AUGUSTA, GA (WFXG) - Another 300 yard drive into the back of the range, Andre Lacy is a chip off the old block.
"He was a long hitter, he was a long hitter, and lots of times people would just watch him hit the ball and he could hit it, he could hit it," said Lacy.
Lacy learned the game of golf from his grandfather, former PGA pro Jim Dent, one of the few African-American golfers on tour in 80's. He was known for hitting the ball deep and he got his start right here at the Augusta Municipal golf course.
"I've seen him out here more than I would on TV," said Lacy.
Just a few years ago, this course, the one that first allowed black players in Augusta, was ready to close down. A move that would effectively have erased history for black golf pioneers like Jim Dent.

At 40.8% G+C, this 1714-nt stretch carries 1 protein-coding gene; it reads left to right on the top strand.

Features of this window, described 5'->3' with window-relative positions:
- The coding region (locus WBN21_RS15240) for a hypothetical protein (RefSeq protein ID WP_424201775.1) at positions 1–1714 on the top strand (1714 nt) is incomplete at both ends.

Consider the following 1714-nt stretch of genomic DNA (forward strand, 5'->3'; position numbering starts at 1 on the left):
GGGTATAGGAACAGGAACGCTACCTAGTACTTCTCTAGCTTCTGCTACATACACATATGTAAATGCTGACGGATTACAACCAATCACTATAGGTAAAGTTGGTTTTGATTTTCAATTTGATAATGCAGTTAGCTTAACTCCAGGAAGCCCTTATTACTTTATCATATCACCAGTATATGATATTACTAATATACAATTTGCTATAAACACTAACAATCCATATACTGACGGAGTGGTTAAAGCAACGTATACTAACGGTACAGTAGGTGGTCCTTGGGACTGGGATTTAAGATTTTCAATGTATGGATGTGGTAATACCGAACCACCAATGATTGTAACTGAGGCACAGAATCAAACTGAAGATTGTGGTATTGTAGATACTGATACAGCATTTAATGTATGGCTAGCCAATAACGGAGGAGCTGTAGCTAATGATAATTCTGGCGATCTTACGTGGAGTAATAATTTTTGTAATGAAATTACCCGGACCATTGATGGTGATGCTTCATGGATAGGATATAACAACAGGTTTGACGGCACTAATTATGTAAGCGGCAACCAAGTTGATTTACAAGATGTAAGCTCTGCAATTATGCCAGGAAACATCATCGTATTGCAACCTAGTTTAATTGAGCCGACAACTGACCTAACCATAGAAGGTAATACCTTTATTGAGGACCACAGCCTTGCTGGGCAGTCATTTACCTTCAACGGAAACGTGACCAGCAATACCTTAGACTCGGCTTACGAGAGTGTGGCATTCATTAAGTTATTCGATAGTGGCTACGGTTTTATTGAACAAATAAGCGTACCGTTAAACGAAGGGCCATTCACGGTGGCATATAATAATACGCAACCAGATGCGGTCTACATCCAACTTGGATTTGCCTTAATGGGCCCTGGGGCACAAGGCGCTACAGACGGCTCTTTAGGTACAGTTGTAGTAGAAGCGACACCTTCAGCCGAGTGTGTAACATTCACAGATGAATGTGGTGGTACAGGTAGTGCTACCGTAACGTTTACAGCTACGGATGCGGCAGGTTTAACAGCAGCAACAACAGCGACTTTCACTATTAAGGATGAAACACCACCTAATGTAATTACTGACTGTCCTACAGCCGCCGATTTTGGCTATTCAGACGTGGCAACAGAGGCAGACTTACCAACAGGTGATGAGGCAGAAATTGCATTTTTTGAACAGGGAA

"They talked about selling the course, they leased it out, that didn't work, that only lasted 3-4 months, and people just left," said Ira Miller, GM at Augusta Municipal.
Miller led the new management to bring the course back. He said in the days of segregation, most of the black caddies at Augusta National would drive a few miles over to Augusta Municipal after work so they could play golf.
"I think it was great that they had a place to play and a matter of fact, most of the caddies that caddied at Augusta National they played golf here. This is where they learned to play golf," said Miller.
Today, Lacy is trying to carve his own path to the PGA, hitting ball after ball on the same grass as his grandfather. To him, the Augusta Municipal is much more than just a golf course.
"Words really can't describe it, I work here, I work on my professional career here. I wanna do everything I can to keep the course going as well, it's important to our community," said Lacy.